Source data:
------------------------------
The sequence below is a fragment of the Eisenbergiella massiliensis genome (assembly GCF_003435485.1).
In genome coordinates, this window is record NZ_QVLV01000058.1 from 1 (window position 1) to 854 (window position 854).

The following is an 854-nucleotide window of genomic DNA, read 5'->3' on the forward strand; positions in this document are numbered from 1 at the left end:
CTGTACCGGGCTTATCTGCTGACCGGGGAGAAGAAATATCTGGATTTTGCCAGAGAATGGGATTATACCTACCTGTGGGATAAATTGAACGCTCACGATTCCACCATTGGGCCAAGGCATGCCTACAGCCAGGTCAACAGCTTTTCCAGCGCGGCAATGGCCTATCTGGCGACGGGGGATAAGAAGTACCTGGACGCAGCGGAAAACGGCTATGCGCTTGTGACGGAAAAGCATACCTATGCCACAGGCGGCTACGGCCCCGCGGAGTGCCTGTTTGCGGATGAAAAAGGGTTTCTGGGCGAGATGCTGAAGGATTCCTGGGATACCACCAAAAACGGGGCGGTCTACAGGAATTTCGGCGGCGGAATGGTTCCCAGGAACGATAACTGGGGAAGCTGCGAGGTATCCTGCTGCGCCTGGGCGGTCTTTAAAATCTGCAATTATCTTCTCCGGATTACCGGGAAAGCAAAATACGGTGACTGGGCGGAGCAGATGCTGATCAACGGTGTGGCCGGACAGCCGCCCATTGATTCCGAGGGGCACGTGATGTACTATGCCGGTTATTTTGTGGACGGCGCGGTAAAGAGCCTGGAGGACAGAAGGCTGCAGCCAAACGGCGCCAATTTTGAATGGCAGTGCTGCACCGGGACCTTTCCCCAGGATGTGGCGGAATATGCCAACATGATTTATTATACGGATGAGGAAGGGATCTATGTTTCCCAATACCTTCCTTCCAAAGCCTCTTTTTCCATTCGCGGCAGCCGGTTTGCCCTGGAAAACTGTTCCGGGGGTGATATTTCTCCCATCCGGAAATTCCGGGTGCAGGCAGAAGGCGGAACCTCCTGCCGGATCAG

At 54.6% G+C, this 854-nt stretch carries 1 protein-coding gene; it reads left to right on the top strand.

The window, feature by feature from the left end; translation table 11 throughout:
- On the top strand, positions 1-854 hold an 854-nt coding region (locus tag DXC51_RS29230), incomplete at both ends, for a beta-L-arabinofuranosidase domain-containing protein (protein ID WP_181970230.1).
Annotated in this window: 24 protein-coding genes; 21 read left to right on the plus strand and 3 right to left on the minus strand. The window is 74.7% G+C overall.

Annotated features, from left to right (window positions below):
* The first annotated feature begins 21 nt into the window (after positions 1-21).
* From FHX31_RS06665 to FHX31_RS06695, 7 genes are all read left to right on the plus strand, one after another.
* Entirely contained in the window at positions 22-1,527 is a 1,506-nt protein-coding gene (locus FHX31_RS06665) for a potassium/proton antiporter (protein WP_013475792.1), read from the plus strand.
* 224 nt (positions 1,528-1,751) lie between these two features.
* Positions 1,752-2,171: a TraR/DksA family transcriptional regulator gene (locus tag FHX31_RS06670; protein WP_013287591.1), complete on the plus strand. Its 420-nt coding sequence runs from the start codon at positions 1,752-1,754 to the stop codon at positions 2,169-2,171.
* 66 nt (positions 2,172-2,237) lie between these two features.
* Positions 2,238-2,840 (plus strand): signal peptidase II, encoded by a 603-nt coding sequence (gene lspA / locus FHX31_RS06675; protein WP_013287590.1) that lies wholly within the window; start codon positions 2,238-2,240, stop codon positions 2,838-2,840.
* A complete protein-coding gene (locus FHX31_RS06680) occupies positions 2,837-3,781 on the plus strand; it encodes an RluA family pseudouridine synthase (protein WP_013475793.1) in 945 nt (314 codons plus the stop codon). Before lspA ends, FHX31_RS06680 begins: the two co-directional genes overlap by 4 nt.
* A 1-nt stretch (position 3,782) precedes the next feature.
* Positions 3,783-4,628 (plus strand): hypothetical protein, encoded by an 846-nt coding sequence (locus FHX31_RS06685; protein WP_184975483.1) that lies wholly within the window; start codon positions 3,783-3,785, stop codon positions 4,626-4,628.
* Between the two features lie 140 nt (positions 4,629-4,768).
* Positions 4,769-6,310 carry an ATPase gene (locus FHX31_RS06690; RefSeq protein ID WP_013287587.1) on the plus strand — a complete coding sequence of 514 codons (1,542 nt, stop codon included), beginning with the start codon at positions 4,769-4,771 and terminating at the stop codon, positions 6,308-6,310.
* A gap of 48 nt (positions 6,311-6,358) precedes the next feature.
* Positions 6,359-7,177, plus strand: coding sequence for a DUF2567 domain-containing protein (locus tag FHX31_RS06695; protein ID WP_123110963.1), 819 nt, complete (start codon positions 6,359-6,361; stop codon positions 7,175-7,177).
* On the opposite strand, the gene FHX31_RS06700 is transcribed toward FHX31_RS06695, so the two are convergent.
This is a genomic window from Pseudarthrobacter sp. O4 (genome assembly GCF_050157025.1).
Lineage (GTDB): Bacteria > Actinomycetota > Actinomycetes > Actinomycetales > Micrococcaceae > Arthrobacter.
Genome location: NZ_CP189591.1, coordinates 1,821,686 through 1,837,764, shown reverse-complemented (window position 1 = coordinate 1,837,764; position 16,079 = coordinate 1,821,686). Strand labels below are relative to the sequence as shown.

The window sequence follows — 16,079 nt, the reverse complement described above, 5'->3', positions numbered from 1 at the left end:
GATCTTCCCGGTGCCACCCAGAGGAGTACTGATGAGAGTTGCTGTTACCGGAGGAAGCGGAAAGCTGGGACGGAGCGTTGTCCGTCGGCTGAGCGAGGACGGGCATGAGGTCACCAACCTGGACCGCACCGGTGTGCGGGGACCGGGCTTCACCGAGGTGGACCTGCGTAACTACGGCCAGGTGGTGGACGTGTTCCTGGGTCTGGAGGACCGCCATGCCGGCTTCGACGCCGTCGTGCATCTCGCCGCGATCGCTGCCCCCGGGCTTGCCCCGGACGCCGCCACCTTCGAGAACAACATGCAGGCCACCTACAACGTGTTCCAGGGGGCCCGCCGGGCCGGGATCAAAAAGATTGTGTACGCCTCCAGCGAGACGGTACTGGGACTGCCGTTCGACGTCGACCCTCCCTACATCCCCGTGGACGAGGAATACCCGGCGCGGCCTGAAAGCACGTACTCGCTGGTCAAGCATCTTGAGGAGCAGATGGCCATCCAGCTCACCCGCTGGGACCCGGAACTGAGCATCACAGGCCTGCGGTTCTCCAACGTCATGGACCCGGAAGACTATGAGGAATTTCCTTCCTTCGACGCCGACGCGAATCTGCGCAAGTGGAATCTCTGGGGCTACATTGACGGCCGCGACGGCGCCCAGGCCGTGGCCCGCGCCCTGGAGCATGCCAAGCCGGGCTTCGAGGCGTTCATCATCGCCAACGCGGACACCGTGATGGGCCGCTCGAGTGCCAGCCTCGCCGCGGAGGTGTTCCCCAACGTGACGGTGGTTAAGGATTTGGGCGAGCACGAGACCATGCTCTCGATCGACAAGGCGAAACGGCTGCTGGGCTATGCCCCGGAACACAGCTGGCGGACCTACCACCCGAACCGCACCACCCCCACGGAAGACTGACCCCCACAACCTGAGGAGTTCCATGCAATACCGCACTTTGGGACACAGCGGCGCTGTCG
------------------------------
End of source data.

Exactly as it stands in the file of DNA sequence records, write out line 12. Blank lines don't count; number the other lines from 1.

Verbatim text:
* Entirely contained in the window at positions 22-1,527 is a 1,506-nt protein-coding gene (locus FHX31_RS06665) for a potassium/proton antiporter (protein WP_013475792.1), read from the plus strand.